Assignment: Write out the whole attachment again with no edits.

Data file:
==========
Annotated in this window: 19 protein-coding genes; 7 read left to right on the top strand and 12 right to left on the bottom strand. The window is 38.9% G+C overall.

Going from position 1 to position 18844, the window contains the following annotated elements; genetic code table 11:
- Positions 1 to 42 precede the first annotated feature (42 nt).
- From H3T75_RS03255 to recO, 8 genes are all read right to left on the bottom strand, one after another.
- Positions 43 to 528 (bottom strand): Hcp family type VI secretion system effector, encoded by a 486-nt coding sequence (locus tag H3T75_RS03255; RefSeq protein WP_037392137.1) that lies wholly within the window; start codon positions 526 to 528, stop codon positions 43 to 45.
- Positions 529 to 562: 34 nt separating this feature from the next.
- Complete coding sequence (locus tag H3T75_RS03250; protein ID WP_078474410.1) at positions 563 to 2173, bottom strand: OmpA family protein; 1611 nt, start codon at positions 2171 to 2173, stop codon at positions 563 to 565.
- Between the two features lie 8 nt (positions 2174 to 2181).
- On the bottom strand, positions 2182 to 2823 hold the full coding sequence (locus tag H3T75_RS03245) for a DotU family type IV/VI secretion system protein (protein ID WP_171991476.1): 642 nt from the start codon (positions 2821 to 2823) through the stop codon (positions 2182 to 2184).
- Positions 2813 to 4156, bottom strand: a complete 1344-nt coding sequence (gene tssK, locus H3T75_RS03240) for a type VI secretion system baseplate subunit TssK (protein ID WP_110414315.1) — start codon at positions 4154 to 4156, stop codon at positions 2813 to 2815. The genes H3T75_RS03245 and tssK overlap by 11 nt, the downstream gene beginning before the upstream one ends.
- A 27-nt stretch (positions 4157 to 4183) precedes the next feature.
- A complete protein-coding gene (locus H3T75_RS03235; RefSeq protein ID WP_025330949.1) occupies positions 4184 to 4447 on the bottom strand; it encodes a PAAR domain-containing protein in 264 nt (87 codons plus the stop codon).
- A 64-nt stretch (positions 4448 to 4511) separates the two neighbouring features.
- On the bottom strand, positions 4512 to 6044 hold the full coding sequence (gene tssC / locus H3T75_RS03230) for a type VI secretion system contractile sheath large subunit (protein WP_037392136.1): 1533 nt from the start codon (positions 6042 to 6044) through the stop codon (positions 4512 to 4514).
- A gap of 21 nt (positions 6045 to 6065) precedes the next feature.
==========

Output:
Annotated in this window: 19 protein-coding genes; 7 read left to right on the top strand and 12 right to left on the bottom strand. The window is 38.9% G+C overall.

Going from position 1 to position 18844, the window contains the following annotated elements; genetic code table 11:
- Positions 1 to 42 precede the first annotated feature (42 nt).
- From H3T75_RS03255 to recO, 8 genes are all read right to left on the bottom strand, one after another.
- Positions 43 to 528 (bottom strand): Hcp family type VI secretion system effector, encoded by a 486-nt coding sequence (locus tag H3T75_RS03255; RefSeq protein WP_037392137.1) that lies wholly within the window; start codon positions 526 to 528, stop codon positions 43 to 45.
- Positions 529 to 562: 34 nt separating this feature from the next.
- Complete coding sequence (locus tag H3T75_RS03250; protein ID WP_078474410.1) at positions 563 to 2173, bottom strand: OmpA family protein; 1611 nt, start codon at positions 2171 to 2173, stop codon at positions 563 to 565.
- Between the two features lie 8 nt (positions 2174 to 2181).
- On the bottom strand, positions 2182 to 2823 hold the full coding sequence (locus tag H3T75_RS03245) for a DotU family type IV/VI secretion system protein (protein ID WP_171991476.1): 642 nt from the start codon (positions 2821 to 2823) through the stop codon (positions 2182 to 2184).
- Positions 2813 to 4156, bottom strand: a complete 1344-nt coding sequence (gene tssK, locus H3T75_RS03240) for a type VI secretion system baseplate subunit TssK (protein ID WP_110414315.1) — start codon at positions 4154 to 4156, stop codon at positions 2813 to 2815. The genes H3T75_RS03245 and tssK overlap by 11 nt, the downstream gene beginning before the upstream one ends.
- A 27-nt stretch (positions 4157 to 4183) precedes the next feature.
- A complete protein-coding gene (locus H3T75_RS03235; RefSeq protein ID WP_025330949.1) occupies positions 4184 to 4447 on the bottom strand; it encodes a PAAR domain-containing protein in 264 nt (87 codons plus the stop codon).
- A 64-nt stretch (positions 4448 to 4511) separates the two neighbouring features.
- On the bottom strand, positions 4512 to 6044 hold the full coding sequence (gene tssC / locus H3T75_RS03230) for a type VI secretion system contractile sheath large subunit (protein WP_037392136.1): 1533 nt from the start codon (positions 6042 to 6044) through the stop codon (positions 4512 to 4514).
- A gap of 21 nt (positions 6045 to 6065) precedes the next feature.